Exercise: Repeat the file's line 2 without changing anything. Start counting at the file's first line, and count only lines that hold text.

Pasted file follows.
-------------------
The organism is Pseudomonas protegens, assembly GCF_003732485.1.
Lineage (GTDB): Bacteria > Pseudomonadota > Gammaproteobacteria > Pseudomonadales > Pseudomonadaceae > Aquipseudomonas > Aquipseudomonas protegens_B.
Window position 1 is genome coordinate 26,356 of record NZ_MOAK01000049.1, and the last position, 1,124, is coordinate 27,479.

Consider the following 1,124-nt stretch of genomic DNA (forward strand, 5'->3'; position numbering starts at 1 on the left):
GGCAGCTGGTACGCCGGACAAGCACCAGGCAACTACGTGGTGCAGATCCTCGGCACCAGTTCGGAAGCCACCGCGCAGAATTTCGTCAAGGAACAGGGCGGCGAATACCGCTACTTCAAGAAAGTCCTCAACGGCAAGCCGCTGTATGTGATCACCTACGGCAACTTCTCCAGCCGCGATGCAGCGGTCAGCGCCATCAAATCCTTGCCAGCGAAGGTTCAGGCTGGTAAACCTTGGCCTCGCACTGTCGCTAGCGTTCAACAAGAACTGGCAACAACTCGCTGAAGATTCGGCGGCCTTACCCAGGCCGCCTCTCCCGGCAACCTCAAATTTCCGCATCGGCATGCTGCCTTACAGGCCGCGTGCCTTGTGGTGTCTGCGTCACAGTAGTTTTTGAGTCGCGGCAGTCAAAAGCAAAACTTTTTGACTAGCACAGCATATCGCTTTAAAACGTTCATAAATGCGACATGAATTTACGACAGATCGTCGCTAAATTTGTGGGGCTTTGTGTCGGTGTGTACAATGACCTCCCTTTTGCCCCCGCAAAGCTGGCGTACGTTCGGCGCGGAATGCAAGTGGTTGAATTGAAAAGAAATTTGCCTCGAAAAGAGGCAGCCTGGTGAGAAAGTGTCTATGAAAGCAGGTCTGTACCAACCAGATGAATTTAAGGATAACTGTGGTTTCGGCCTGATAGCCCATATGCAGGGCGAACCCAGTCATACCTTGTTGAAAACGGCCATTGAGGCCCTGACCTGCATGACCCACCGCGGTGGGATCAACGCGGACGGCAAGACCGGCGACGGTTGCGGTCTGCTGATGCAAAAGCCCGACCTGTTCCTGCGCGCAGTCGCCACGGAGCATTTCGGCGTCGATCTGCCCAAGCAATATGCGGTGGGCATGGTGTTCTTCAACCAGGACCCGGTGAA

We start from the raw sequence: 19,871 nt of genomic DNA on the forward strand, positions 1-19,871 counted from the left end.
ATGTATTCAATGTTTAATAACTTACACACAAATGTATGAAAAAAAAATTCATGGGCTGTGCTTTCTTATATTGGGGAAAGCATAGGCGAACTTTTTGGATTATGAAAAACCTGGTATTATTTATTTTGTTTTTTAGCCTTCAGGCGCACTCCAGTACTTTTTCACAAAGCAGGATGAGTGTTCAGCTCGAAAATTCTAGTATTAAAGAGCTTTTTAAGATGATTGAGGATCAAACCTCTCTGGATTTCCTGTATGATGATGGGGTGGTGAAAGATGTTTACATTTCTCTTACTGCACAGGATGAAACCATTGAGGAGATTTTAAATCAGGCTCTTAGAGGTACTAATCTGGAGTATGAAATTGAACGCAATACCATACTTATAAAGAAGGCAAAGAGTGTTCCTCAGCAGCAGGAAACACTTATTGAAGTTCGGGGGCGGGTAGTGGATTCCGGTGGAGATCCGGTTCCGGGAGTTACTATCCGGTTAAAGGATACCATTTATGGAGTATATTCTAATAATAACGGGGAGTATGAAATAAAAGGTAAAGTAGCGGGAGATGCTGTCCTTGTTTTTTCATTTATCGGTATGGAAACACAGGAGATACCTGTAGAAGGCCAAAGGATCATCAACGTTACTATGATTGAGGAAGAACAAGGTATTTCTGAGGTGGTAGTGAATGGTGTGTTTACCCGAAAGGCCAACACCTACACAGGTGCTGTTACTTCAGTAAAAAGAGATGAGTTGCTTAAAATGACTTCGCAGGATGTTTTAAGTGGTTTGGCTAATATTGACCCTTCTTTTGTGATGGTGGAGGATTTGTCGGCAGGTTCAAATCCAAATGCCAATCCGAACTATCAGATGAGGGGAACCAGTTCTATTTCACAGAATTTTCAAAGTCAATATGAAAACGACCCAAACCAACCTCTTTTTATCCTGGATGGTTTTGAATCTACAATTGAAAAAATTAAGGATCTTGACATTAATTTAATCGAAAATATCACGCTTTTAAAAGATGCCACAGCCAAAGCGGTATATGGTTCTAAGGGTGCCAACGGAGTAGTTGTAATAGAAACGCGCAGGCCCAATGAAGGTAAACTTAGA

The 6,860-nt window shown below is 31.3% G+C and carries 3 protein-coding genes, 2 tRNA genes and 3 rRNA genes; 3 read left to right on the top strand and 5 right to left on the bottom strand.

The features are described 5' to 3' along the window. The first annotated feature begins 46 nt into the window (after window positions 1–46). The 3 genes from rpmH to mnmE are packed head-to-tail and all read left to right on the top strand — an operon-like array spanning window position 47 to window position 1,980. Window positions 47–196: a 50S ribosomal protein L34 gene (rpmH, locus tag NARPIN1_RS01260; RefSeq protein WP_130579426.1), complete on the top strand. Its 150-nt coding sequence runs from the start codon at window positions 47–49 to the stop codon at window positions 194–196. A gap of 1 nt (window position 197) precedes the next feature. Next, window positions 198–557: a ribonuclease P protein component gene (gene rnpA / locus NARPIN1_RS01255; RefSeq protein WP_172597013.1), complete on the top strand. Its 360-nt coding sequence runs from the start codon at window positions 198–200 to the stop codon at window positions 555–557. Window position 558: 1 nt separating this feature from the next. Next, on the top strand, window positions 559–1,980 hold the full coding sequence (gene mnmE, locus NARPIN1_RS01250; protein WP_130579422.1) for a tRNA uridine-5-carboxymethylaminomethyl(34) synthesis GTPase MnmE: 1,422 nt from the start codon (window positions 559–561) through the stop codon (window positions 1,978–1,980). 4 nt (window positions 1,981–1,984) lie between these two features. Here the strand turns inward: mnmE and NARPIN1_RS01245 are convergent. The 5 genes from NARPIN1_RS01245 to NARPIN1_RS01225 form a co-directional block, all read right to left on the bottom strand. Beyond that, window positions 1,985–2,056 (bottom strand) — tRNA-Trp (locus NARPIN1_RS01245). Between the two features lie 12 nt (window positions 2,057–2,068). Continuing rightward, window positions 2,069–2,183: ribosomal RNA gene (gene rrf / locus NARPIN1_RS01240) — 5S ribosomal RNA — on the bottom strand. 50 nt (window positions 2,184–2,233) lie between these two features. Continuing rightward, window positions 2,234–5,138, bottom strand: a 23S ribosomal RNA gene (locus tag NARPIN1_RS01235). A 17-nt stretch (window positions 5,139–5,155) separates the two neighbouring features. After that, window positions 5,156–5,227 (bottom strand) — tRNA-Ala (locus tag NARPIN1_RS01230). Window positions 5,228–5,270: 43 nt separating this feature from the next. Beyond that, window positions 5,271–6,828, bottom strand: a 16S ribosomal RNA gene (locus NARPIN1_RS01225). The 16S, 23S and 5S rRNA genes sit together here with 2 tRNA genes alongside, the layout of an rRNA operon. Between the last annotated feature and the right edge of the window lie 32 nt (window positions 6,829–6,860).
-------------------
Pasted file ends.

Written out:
Lineage (GTDB): Bacteria > Pseudomonadota > Gammaproteobacteria > Pseudomonadales > Pseudomonadaceae > Aquipseudomonas > Aquipseudomonas protegens_B.